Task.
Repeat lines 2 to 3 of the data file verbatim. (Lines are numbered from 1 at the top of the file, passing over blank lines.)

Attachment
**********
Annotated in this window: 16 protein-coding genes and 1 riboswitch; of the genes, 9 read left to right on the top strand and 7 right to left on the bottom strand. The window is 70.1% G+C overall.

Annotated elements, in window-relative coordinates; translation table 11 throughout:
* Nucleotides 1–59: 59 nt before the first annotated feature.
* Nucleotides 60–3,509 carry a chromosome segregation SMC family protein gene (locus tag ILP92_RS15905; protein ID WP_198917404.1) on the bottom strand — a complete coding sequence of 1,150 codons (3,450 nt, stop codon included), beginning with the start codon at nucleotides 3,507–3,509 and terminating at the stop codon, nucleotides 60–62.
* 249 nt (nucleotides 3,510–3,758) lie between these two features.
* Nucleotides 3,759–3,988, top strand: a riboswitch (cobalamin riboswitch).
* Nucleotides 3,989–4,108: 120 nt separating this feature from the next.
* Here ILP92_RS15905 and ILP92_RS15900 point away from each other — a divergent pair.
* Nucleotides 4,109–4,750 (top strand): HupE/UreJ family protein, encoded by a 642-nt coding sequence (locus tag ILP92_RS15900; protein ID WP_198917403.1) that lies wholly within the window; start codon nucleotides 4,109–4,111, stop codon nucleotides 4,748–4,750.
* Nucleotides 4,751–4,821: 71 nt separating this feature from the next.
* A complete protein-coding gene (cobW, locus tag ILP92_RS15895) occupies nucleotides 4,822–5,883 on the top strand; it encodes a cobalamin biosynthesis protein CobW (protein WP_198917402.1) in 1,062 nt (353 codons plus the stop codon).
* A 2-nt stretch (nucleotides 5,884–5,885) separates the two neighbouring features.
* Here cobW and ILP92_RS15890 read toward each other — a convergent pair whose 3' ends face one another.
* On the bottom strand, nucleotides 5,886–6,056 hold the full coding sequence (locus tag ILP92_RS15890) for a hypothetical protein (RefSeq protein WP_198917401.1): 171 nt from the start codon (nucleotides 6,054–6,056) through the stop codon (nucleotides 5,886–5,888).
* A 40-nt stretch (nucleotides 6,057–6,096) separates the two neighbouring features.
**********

Annotated elements, in window-relative coordinates; translation table 11 throughout:
* Nucleotides 1–59: 59 nt before the first annotated feature.